Hong Kong justice secretary Rimsky Yuen struggles to defend Beijing’s white paper
Rimsky Yuen says 'requirements' laid out by central government comparable to existing judicial oath, amid accusations city's judicial independence is under threat
Tony Cheung and Adrian Wan in Beijing
Hong Kong's justice secretary insisted yesterday that Beijing's white paper on "one country, two systems" did not interfere with the city's judicial independence.
Nor did it, said the secretary, Rimsky Yuen Kwok-keung, "add any extra requirements which are not found in the Basic Law".
But amid accusations from the legal profession that Beijing was putting pressure on city's judiciary, Yuen struggled to clarify whether judges should consider national security, strategic interests and the white paper itself when deciding cases.
The paper, released on Tuesday, emphasised Beijing's control over Hong Kong. It categorised judges as Hong Kong administrators just like the chief executive and top officials.
That was a mistake, according to the Bar Association's strongly worded response to the paper, released Wednesday.
The State Council-issued paper says administrators, including judges, have a "basic political requirement" to love the country.
Yuen said that was tantamount to the allegiance to Hong Kong that judges already swear as part of their judicial oath.
"I don't want to play around with words nor … be pedantic," Yuen said. But "when judges take their oath when assuming office, it is already a legal manifestation of the 'love the country, love Hong Kong' concept".
The white paper "doesn't add extra requirements which are not found in the Basic Law … nor does it change any article in the Basic Law," the secretary said.
Earlier yesterday, the Civic Party's legal-sector lawmaker, Dennis Kwok, urged Yuen to clarify whether the paper directed judges to consider China's national security and interests when deciding cases.
Kwok later endorsed the Bar's view in a statement jointly issued with 29 other representatives in the Election Committee's legal section.
Yuen did not address Kwok's question, instead focusing his answer on Hong Kong.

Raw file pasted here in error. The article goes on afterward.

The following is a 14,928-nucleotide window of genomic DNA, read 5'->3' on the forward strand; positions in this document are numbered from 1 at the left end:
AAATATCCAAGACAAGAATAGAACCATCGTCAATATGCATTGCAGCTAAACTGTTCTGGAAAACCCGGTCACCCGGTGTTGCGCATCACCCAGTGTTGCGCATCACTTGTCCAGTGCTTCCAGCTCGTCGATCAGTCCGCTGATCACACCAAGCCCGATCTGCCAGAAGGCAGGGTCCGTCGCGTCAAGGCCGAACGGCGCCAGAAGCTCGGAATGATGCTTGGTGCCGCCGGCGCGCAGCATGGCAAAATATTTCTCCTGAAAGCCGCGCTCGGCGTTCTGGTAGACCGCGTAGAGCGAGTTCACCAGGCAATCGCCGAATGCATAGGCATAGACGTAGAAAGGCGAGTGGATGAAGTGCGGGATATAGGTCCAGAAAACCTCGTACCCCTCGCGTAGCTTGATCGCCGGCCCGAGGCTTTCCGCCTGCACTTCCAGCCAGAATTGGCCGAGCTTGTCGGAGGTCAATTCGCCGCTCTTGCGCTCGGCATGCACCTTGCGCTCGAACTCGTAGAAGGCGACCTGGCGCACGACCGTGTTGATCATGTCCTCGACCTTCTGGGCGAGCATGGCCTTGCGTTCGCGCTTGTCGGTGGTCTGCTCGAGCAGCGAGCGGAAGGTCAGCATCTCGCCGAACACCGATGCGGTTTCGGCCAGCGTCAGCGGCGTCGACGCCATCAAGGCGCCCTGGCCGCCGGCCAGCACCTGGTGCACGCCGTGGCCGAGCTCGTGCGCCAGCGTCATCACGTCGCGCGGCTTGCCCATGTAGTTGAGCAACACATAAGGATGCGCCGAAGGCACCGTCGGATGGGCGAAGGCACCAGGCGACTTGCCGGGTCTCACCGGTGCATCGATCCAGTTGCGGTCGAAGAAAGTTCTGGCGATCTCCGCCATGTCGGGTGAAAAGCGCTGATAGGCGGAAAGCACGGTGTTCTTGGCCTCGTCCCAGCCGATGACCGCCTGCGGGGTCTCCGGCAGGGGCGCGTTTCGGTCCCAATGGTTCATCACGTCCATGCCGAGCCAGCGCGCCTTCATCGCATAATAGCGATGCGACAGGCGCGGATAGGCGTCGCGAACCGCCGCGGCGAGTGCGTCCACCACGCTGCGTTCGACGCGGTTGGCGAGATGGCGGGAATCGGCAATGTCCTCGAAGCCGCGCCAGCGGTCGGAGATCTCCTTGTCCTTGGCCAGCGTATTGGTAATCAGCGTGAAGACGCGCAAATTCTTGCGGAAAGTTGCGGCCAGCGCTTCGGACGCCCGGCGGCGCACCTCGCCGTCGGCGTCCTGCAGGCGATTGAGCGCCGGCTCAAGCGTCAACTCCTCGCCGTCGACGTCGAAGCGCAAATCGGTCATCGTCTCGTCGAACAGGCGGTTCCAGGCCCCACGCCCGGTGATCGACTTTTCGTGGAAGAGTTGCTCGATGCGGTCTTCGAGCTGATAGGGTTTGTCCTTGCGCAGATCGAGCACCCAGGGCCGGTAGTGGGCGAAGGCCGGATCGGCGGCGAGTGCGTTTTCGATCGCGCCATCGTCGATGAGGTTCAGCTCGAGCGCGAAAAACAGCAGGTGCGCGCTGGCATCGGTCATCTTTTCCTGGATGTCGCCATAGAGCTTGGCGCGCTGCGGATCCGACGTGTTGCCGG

"Everyone would agree that when a judge is discharging his judicial function, one would suppose the judge to be acting in the interest of Hong Kong as a whole," the minister said. "Judicial independence means deciding cases free from interference from any individual or the executive branch."
But he sidestepped the question of whether the white paper should be a reference for judges when making judgments.
"When judges decide on cases, they make reference to the evidence, the law and other literature," he said.
Lawyers could choose whether to include the white paper in their submissions and judges could consider whether the submission was relevant.
On Wednesday, the Bar cited remarks it made in 2008 when it was chaired by Yuen himself: "The judiciary … is not, and should not be regarded as, part of the governance team."
Dismissing suggestions that he was contradicting himself, Yuen said he still stood by that view because the word "administrators" in Beijing's paper referred to members of the city's political structure while the "governance team" in his statement only meant the executive branch.
Speaking in Beijing, Basic Law Committee member Maria Tam Wai-chu endorsed Yuen's view: "Although the judiciary is part of the political structure … judicial officers shall exercise judicial power independently."
Chief Secretary Carrie Lam Cheng Yuet-ngor also weighed in to defend the white paper.
"There is absolutely no truth in saying that the white paper has undermined Hong Kong's autonomy," she said. "The white paper described … 'one country, two systems' clearly, comprehensively and accurately."